Why must a water skier at constant velocity lean back?

  • Thread starter Lola Luck
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Homework Statement


Why must a water skier moving with constant velocity lean backward? What determines how far back she must lean? Draw a free-body diagram for the water skier to justify your answers.

Homework Equations


Equilibrium: Fnet=0 and Torquenet=0
rcenter of mass=(m1r1+m2r2+m3r3...)/(m1+m2+m3...)

This chapter also discusses stress, strain, elasticity etc. but I don't think it's applicable to this problem.

The Attempt at a Solution



In my free body diagram, the forces acting on the skier are air resistance and water resistance in the negative direction, and the tension in the rope she's holding in the positive direction.

The net force will always be zero because the tension will match resistance. The torque needs to be kept at 0 so she doesn't flip. I think she leans back to keep the torque at 0, but I'm not sure why that would work.
 

Answers and Replies

  • #2
Bystander
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Just where are these forces acting on the skier.
 
  • #3
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Air resistance acts across the front of the skier (equivalent to being concentrated at the center of mass), and water resistance, which exerts more force, acts along the skis. The tension acts along her arms, probably near the center of mass.
 
  • #4
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The torque needs to be kept at 0 so she doesn't flip.
And, how does she accomplish zero torque?
 
  • #5
NascentOxygen
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Air resistance acts across the front of the skier (equivalent to being concentrated at the center of mass), and water resistance, which exerts more force, acts along the skis. The tension acts along her arms, probably near the center of mass.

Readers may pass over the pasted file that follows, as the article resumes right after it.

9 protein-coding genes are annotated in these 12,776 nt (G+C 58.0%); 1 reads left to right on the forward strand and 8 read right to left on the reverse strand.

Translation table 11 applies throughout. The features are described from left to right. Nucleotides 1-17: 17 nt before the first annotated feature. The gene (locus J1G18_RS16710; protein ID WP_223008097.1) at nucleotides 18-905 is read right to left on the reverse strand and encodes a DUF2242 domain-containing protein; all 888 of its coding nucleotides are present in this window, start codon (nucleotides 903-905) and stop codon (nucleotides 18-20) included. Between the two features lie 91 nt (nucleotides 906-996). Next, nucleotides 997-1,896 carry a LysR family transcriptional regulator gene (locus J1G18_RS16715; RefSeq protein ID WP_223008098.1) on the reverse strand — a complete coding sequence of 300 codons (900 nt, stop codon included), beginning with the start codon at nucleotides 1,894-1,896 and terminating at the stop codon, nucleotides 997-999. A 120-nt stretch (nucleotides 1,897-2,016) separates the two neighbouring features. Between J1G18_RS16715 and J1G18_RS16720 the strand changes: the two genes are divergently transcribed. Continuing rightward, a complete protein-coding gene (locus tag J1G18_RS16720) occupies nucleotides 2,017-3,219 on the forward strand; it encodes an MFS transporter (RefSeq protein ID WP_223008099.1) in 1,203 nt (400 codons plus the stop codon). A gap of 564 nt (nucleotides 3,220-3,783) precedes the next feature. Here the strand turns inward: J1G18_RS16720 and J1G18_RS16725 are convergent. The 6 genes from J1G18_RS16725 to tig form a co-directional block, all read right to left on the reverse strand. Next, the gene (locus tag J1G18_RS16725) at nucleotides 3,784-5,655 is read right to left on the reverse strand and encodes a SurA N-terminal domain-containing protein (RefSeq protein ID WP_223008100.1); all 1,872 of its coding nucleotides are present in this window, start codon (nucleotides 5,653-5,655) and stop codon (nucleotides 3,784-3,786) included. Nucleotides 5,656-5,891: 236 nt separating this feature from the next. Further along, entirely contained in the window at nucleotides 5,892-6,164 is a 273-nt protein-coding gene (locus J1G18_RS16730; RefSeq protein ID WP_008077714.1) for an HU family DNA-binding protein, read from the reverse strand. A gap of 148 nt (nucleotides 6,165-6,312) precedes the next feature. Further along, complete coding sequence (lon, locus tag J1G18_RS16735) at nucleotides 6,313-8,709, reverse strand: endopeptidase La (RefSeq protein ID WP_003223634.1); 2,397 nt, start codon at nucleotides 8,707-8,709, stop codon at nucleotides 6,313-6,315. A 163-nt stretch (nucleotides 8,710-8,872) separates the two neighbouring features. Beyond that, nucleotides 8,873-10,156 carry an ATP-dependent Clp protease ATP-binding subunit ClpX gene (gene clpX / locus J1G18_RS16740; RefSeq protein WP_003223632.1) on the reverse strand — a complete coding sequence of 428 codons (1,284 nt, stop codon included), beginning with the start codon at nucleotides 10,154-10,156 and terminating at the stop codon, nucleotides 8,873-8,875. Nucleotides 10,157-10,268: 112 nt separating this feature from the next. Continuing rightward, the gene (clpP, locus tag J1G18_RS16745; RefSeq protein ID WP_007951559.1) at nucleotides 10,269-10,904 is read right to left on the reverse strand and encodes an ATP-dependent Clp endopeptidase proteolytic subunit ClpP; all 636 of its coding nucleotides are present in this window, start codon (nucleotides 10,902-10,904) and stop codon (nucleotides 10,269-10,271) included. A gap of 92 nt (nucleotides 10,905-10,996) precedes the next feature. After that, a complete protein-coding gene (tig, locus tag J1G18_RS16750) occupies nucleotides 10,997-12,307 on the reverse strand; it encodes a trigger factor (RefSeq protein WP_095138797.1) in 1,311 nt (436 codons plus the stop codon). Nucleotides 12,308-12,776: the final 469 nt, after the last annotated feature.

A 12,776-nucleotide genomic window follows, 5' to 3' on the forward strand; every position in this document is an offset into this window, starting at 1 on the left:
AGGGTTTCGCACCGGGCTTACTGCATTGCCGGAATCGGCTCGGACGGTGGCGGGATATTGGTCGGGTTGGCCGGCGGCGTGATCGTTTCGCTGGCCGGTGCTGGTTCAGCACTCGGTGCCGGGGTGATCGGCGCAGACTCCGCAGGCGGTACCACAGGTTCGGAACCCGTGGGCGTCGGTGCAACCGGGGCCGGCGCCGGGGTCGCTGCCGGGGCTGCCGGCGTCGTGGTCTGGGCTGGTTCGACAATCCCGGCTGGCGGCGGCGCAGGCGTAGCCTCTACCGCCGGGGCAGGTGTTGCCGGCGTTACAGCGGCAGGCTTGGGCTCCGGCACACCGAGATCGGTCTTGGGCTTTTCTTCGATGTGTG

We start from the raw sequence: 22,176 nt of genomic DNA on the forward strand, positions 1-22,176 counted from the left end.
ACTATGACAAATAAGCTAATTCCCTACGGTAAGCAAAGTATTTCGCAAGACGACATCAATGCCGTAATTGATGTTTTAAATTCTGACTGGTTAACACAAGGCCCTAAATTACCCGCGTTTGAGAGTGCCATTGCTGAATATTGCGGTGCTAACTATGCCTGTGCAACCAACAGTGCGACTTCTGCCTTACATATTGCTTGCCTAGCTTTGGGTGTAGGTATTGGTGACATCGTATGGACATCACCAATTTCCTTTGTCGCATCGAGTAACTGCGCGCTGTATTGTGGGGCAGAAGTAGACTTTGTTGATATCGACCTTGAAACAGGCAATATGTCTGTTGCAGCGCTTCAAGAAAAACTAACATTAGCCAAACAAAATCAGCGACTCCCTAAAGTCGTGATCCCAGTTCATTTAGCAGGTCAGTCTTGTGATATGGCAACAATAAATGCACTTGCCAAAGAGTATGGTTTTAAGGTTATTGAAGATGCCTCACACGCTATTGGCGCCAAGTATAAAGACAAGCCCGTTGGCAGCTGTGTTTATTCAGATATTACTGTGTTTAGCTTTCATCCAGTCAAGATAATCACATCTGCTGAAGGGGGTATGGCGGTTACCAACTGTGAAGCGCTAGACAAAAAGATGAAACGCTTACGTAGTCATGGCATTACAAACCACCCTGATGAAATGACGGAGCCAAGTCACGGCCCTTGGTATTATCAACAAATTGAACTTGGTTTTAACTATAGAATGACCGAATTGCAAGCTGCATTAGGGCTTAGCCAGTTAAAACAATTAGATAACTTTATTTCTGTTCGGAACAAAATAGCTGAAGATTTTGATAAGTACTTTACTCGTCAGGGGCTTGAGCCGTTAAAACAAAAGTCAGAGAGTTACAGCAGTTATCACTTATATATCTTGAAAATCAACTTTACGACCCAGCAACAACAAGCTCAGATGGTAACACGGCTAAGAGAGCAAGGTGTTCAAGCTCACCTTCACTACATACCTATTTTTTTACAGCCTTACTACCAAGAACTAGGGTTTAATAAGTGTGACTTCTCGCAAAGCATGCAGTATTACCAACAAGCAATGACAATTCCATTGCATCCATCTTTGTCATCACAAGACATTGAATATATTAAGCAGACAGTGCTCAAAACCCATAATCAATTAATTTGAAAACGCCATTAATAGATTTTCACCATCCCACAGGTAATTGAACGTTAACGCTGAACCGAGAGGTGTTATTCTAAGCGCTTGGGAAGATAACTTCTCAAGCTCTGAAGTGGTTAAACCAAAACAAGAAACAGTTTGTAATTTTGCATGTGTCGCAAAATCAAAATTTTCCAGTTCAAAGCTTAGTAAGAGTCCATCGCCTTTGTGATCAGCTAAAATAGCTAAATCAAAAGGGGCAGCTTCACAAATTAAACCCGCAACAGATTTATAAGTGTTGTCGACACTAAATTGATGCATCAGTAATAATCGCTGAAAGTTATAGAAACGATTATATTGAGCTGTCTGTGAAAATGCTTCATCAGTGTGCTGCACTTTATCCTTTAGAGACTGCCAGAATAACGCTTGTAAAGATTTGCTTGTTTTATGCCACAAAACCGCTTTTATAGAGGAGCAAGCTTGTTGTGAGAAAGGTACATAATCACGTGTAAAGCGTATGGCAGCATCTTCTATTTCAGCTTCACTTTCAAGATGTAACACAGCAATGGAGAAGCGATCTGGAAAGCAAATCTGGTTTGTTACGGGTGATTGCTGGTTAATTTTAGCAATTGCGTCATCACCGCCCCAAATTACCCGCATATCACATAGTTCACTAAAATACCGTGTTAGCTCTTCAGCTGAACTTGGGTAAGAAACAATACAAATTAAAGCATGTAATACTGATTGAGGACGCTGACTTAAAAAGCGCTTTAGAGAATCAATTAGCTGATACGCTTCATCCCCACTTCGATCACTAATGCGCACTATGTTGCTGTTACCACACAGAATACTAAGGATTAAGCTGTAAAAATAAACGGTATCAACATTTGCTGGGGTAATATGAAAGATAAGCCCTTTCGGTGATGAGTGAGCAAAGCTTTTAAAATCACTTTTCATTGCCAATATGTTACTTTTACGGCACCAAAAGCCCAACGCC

Don't overlook gravity! Gravity acts vertically downwards; you can often picture it being concentrated at about waist height, when standing.
 
  • #6
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And, how does she accomplish zero torque?
by leaning back, apparently. is it because she shifts her center of gravity?
 
  • #7
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Don't overlook gravity! Gravity acts vertically downwards; you can often picture it being concentrated at about waist height, when standing.
Oh yeah, completely forgot about gravity in the free body diagram...
 
  • #8
NascentOxygen
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Oh yeah, completely forgot about gravity in the free body diagram...
So, can you show on a stick figure how gravity can counter the tendency of the tow line to produce a face plant (i.e., a rotation about the ankle straps)?
 
  • #9
CWatters
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Show us the free body diagram. Did you include the normal force at the feet/lift force due to the skies?
 
  • #10
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I can't show the free body diagram but i have the tension of the cable, gravity, air resistance, water resistance (friction?), normal force (buoyancy?). Is it because leaning back causes gravity to have a torque that counters the water resistance?
 
  • #11
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ok it might be sideways but the top one is without leaning and the bottom one is with leaning
 

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  • #12
NascentOxygen
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That looks like the right idea, but .... If skiing at constant speed, fa whatever it is won't be there. I would keep the skis flat, and water resistance and bouyancy shouldn't change to act at an angle.
 
  • #13
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Fa is air resistance... I guess it's not necessary to include it. I think i have it figured out- thank you for your help!
 
  • #14
CWatters
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Ski's aren't very bouyant. FB would be due to lift caused by the skis being at an angle to the water.

When you show the man leaning back I would leave the FB pointing vertically. You already have FW due to friction (drag) and I would suggest that FB and FW should be orthogonal (at 90 degrees to each other).
 

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